The last few wild cheetah were sighted in the Karoo in the second half of the nineteenth century. Considered a pest and a threat to local livestock, the cats were promptly shot. With the dust that settled around their lifeless bodies, the era of free-roaming cheetah in the semi-desert region came to an end.
That was until fairly recently. Today, you’ll find a few of these athletic felines living among the scrub and gnarled bushes as they once did – thanks to a couple of rewilding projects. One such place is Roam Private Game Reserve, a 5,000-hectare scrubveld safari destination, set between Prince Albert and Beaufort West. I recently visited the reserve with a team from Wesgro to track cheetah on foot.
The reserve’s dusty grey-brown landscape is set beneath the bluest of skies and is home to animals like giraffe, kudu, gemsbok, zebra, buffalo, eland, springbuck, bat-eared fox, aardvard, meerkat and currently four cheetah.
“Why is cheetah conservation in South Africa not working?’
Donovan de Swart, Roam’s reserve manager, explained that this was the fundamental question asked at a conservation indaba held about 10 years ago, as we bumped along a jeep track in a Land Rover game-drive vehicle. The Swartberg mountains lay behind us and typically flat Karoo mesas in front. We were heading towards the area where the cheetah were last spotted.
“The findings at the conservation indaba were that our few remaining cheetahs were being kept in various reserves and game parks across the country in relatively small numbers. These groups had no access to the rest of South Africa’s population and no chance of strengthening the limited genetic diversity,” Donovan explained as he maneuvered the vehicle expertly through a dry riverbed.
As a fledgling reserve which opened in 2017, Roam introduced two male cheetahs in 2018, as part of an Endangered Wildlife Trust project. The brothers successfully adapted to running and hunting on the hard, rocky ground. They were so efficient at taking down their quarry that subsequently some game had to be restocked.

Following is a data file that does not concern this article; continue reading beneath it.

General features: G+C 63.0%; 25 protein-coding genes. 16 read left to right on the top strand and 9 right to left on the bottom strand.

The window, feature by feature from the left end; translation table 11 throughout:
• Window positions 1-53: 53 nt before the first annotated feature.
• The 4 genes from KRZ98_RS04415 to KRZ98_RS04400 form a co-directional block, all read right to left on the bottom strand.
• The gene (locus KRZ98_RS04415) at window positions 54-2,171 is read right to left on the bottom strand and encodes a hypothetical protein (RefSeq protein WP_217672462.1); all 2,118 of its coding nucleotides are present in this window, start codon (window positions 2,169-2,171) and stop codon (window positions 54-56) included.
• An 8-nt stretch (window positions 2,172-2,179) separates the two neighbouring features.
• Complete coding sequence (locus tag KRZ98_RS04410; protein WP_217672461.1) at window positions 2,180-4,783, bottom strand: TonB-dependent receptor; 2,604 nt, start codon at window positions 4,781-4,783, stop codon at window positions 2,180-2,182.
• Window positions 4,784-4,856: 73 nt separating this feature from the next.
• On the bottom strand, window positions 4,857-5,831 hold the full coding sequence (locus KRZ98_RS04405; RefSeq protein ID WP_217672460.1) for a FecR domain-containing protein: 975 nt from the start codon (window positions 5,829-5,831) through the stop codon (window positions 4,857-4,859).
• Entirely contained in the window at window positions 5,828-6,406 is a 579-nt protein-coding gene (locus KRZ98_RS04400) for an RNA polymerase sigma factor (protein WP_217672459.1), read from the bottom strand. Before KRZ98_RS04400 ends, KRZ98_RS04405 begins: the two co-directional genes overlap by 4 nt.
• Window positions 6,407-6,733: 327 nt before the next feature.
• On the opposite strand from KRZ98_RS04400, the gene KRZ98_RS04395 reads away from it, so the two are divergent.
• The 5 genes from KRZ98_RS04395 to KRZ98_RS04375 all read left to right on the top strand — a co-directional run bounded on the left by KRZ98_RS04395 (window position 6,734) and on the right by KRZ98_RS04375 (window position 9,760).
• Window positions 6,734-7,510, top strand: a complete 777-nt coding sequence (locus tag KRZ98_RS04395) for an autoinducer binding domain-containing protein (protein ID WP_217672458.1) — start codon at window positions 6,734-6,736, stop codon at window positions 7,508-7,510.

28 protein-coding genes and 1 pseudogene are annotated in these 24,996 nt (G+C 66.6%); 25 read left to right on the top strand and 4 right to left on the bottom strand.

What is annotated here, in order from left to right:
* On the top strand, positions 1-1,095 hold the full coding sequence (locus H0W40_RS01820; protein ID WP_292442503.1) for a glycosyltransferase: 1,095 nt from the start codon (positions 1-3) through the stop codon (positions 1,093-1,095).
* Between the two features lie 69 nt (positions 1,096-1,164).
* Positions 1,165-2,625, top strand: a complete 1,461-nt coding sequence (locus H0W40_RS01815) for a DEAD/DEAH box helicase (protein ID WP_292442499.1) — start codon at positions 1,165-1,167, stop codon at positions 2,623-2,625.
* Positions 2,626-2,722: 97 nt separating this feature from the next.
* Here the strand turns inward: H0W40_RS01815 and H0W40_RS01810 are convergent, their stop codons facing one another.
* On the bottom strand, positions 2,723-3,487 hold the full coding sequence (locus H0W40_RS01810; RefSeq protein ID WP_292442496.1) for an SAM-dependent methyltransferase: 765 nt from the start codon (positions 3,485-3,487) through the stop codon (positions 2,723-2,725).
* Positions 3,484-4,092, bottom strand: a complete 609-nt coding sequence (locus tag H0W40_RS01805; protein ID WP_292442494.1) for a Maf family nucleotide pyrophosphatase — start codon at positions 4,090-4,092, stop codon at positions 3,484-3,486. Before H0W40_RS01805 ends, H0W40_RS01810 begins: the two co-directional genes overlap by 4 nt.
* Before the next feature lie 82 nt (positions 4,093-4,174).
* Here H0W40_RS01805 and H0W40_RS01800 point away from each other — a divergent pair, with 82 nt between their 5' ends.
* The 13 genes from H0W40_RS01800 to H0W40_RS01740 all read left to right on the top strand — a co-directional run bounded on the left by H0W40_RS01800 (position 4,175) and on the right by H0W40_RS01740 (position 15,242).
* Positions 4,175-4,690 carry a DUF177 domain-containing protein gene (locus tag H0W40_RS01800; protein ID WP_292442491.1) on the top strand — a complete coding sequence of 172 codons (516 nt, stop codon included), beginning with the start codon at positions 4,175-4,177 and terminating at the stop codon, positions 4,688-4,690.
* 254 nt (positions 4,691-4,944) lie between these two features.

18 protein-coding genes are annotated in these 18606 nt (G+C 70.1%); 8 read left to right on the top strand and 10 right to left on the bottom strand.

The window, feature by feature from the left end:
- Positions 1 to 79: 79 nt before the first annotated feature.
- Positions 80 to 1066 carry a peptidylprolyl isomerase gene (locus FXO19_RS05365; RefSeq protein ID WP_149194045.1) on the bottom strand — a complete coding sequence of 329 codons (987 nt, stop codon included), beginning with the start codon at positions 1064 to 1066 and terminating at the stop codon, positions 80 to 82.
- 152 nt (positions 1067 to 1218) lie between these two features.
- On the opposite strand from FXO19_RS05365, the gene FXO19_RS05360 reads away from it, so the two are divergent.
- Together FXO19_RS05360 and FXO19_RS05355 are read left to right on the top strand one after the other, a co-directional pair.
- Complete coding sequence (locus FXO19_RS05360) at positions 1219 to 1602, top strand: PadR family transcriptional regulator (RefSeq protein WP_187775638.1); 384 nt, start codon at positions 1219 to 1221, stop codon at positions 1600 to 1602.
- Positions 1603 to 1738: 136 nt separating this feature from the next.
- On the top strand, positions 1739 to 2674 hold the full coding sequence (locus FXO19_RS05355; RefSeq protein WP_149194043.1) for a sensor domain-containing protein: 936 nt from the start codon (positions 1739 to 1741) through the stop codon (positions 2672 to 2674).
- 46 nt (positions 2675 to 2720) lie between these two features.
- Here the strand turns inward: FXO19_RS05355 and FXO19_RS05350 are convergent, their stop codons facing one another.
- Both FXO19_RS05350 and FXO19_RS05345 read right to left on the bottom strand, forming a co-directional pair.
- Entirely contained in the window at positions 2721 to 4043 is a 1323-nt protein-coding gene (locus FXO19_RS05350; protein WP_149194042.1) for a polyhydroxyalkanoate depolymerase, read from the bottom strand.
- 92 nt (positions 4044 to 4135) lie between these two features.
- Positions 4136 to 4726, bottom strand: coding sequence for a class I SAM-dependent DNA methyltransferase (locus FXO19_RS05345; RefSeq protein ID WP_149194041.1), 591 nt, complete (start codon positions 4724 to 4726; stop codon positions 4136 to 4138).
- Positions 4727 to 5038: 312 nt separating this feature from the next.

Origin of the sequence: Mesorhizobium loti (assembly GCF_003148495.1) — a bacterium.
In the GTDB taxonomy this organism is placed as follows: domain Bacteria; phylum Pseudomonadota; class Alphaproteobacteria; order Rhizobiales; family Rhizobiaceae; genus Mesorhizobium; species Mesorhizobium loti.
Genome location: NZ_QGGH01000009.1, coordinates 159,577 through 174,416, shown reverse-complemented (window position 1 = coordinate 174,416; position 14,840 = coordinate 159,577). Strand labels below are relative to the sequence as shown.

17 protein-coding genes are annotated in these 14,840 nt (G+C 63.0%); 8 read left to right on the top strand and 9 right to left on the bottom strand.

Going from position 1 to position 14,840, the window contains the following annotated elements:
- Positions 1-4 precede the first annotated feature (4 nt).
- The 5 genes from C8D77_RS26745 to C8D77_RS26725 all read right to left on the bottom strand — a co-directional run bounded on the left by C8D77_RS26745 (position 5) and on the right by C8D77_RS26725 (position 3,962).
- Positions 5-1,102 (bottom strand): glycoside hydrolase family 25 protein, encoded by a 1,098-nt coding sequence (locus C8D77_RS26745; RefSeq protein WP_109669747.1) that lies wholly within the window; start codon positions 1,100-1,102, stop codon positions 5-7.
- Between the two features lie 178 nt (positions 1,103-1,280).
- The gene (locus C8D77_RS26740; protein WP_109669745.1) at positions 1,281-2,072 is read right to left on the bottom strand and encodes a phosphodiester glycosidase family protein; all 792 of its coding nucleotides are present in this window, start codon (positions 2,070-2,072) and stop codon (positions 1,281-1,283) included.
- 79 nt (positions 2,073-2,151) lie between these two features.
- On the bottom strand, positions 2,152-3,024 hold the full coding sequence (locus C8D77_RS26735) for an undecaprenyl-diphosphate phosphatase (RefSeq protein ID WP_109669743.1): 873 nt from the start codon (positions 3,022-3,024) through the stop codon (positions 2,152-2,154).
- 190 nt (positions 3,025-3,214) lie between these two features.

Following this, a female called uMusa was introduced and one (or both) of the males mated with her successfully. In 2020 three cubs – two male and a female – were born. The adult males were then moved to Mkuze Game Reserve in KwaZulu-Natal where they are able to mate with other females and strengthen the gene pool there.
We stopped on a rise. Donovan unfolded acoustic telemetry tracking equipment and listened to the beeps emitted from the uMusa’s collar. Giraffe on the hill across from us were staring at something. It was possible that it could’ve been the big cats.
Dovovan stopped a second time to listen. ‘They’re close by,’ he said. ‘Let’s head out on foot from here. If she’s not hunting, she’ll quite likely be lying under one of these sweet thorn bushes with the cubs.’
Donavon’s wife, Abigail, radioed from the vehicle she was in to say that she’d spotted them on the next rise, so we headed in that direction. We were instructed to stay together in the group and speak in low tones after the cats were visually identified. Donovan studied the mother’s body language and when he was satisfied that she was relaxed, we moved a little closer making sure to avert our gaze.
‘I want you to sit down very slowly, one at a time,' he said. We obeyed. What followed was a blissful encounter of watching the mother and her three sub-adult cubs, with enlarged stomachs after a successful hunt, from about twenty-metres away. There was a lot of stretching and yawning and eventually one of the curious youngsters came a bit closer to investigate.
We stayed still and took photos until the cheetahs regrouped in a small thicket and the light began to fade. Sundowners awaited on a table with a checkered cloth, next to the game vehicle. The light turned to orange and the nearby hills became a silhouette.
After chatting and laughing for a while in this expansive wilderness, Donovan began driving us back to where our vehicle was parked. Dusk gave way to night and the Milky Way made a brilliant appearance above. Cape hare’s darted along the road in front of the headlights and we saw a spotted eagle owl perched on a lone, vertical branch. I imagined that he closed his eyes slowly before opening them again as if nodding farewell.
Visit Roam - Besides cheetah tracking, game drives and walks, Roam offers accommodation at its lodge and also the explorer camp at competitive rates.